Union Army Entering Petersburg, April 3, 1865
I recently offered some brief thoughts about Robert K. Krick’s concerns about historians, who are supposedly weary of Confederate memoirs. While I focused my remarks on a specific claim made by Krick about how historians interpret Robert E. Lee’s wartime popularity, his broader point about postwar accounts is worth a brief mention as well.
The wholesale tendency to dismiss Confederate accounts is inexcusable, Krick said. He blasted critics who hold that Confederate memoirs are full of historical errors. “Most of them were trying to tell the truth,” he said of veterans who penned recollections of their wartime experiences.
It goes without saying, that I can’t think of one historian who dismisses out of hand an entire collection of sources simply on the grounds that they were written after the fact. This is just another straw man argument. That said, I do agree with Krick that veterans were motivated to tell a truthful story about their wartime experiences. That, however, does not mean that their accounts were not influenced by other factors as well. I assume that most of you will agree that it is the historians responsibility to interrogate all sources for their veracity.
In my own research on the Crater and historical memory I found it helpful to think about individual accounts as reflecting what he/she believed to be meaningful to record rather than what was believed to be truthful. In the case of Confederate accounts, for example, the presence of black soldiers was a salient aspect of the battle that was included in the overwhelming number of letters and diaries. That clearly changed during the postwar years and I do my best to explain why.
Soldiers and newspapers also praised General William Mahone for his role in helping to secure a Confederate victory on July 30, 1864. No one questioned whether he was present on the battlefield or whether he issued the famous order for his Virginia brigade under the command of David Weisiger to commence with their famous counterattack at around mid-morning. All that changed in the early 1880s as a result of Mahone’s entry into politics and the ascendancy of the Readjuster Party. In what is best described as a 19th century case of “Swiftboating” Mahone’s war record came under direct assault by political opponents that included former comrades. Men who served in Mahone’s old Virginia brigade, including Weisiger, blasted away as they accused him of not being present on the battlefield or not having issuing the famous order.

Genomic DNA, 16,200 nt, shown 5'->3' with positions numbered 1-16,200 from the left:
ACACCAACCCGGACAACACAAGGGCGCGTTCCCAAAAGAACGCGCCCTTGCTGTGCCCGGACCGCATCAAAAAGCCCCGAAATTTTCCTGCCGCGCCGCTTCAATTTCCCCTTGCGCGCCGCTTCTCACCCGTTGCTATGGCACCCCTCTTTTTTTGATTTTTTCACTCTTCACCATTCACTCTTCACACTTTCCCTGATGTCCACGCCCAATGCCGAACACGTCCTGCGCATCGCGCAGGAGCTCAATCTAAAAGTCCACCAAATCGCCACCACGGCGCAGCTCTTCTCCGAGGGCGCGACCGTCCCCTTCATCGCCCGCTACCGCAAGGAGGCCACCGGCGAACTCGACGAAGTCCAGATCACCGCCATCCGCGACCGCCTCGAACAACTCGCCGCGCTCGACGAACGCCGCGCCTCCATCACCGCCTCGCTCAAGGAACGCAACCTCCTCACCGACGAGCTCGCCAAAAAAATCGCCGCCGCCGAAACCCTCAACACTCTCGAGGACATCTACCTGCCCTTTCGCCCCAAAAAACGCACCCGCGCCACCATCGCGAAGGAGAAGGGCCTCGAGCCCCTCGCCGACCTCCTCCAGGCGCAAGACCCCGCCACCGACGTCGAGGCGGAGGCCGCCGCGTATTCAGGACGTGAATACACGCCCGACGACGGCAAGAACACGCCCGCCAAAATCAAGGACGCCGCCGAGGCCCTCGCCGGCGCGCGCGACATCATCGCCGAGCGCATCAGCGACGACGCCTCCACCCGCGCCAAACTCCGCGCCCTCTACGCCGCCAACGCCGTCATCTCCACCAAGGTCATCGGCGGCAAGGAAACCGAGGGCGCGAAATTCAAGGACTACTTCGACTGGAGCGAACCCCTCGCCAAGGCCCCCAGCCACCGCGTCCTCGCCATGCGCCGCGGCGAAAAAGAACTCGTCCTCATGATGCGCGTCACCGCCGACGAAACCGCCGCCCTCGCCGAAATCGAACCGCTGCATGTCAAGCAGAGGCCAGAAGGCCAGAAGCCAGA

Were these men attempting to be truthful in their accounts? I believe they were just as I believe that most of us intend to be truthful when asked to give an account about our own past. Of course, it does not necessarily mean that we are accurate nor does it mean that our accounts are not influenced by a broader agenda. Anyone who approaches the accounts of Mahone’s former comrades written in the 1880s as simply about the Crater without any understanding of the bitter political feuds that ensued will have missed something crucial.
This morning I read an interview with Ken Noe about his most recent book on Confederates who joined the army after 1861. In it he was asked to explain how he handles postwar sources:
I think it’s human nature to interpret the past with questions raised by the present. We all do it. So a memoir written in the 1880s or 1890s not only is a source that may reflect the war from an older man’s perspective but a memory of the war filtered through Reconstruction, Redemption, the rise of veterans groups and, especially, whatever else the author has read or heard in the meantime. Memoirs are useful for many things, but if you want to understand how men thought at a certain moment, you need to get as close to that moment as possible.
That seems quite reasonable to me and I suspect, in contrast with Krick’s characterization, it captures where most historians stand.